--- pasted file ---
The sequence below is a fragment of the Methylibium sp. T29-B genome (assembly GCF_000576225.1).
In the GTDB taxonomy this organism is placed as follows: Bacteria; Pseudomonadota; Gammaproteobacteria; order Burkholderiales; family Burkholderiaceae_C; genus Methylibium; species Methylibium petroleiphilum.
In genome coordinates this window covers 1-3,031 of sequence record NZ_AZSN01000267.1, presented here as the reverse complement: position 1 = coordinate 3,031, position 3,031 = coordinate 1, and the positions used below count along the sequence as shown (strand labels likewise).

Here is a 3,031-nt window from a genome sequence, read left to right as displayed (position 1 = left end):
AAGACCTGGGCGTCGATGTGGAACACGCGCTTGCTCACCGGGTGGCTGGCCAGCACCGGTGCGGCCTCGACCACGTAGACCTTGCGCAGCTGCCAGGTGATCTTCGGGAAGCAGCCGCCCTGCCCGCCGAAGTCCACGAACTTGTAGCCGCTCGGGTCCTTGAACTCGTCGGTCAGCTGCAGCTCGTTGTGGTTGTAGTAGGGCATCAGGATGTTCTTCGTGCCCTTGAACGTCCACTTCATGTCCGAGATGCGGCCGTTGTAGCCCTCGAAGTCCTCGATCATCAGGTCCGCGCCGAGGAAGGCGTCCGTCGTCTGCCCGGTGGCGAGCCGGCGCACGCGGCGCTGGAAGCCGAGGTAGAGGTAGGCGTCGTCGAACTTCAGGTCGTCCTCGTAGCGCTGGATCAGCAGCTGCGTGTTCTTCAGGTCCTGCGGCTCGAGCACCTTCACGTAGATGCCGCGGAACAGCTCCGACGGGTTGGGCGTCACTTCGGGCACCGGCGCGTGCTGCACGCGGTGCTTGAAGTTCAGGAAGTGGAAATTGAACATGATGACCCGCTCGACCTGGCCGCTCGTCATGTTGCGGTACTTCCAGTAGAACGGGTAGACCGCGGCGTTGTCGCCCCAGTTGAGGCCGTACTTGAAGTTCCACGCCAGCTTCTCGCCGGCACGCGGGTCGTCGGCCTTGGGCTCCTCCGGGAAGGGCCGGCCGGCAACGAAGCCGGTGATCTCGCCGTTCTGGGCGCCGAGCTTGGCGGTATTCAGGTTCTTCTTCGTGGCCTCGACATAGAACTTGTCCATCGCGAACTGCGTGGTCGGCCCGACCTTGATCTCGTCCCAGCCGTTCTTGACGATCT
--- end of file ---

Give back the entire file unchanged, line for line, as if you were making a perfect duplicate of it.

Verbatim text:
The sequence below is a fragment of the Methylibium sp. T29-B genome (assembly GCF_000576225.1).
In the GTDB taxonomy this organism is placed as follows: Bacteria; Pseudomonadota; Gammaproteobacteria; order Burkholderiales; family Burkholderiaceae_C; genus Methylibium; species Methylibium petroleiphilum.
In genome coordinates this window covers 1-3,031 of sequence record NZ_AZSN01000267.1, presented here as the reverse complement: position 1 = coordinate 3,031, position 3,031 = coordinate 1, and the positions used below count along the sequence as shown (strand labels likewise).

Here is a 3,031-nt window from a genome sequence, read left to right as displayed (position 1 = left end):
AAGACCTGGGCGTCGATGTGGAACACGCGCTTGCTCACCGGGTGGCTGGCCAGCACCGGTGCGGCCTCGACCACGTAGACCTTGCGCAGCTGCCAGGTGATCTTCGGGAAGCAGCCGCCCTGCCCGCCGAAGTCCACGAACTTGTAGCCGCTCGGGTCCTTGAACTCGTCGGTCAGCTGCAGCTCGTTGTGGTTGTAGTAGGGCATCAGGATGTTCTTCGTGCCCTTGAACGTCCACTTCATGTCCGAGATGCGGCCGTTGTAGCCCTCGAAGTCCTCGATCATCAGGTCCGCGCCGAGGAAGGCGTCCGTCGTCTGCCCGGTGGCGAGCCGGCGCACGCGGCGCTGGAAGCCGAGGTAGAGGTAGGCGTCGTCGAACTTCAGGTCGTCCTCGTAGCGCTGGATCAGCAGCTGCGTGTTCTTCAGGTCCTGCGGCTCGAGCACCTTCACGTAGATGCCGCGGAACAGCTCCGACGGGTTGGGCGTCACTTCGGGCACCGGCGCGTGCTGCACGCGGTGCTTGAAGTTCAGGAAGTGGAAATTGAACATGATGACCCGCTCGACCTGGCCGCTCGTCATGTTGCGGTACTTCCAGTAGAACGGGTAGACCGCGGCGTTGTCGCCCCAGTTGAGGCCGTACTTGAAGTTCCACGCCAGCTTCTCGCCGGCACGCGGGTCGTCGGCCTTGGGCTCCTCCGGGAAGGGCCGGCCGGCAACGAAGCCGGTGATCTCGCCGTTCTGGGCGCCGAGCTTGGCGGTATTCAGGTTCTTCTTCGTGGCCTCGACATAGAACTTGTCCATCGCGAACTGCGTGGTCGGCCCGACCTTGATCTCGTCCCAGCCGTTCTTGACGATCT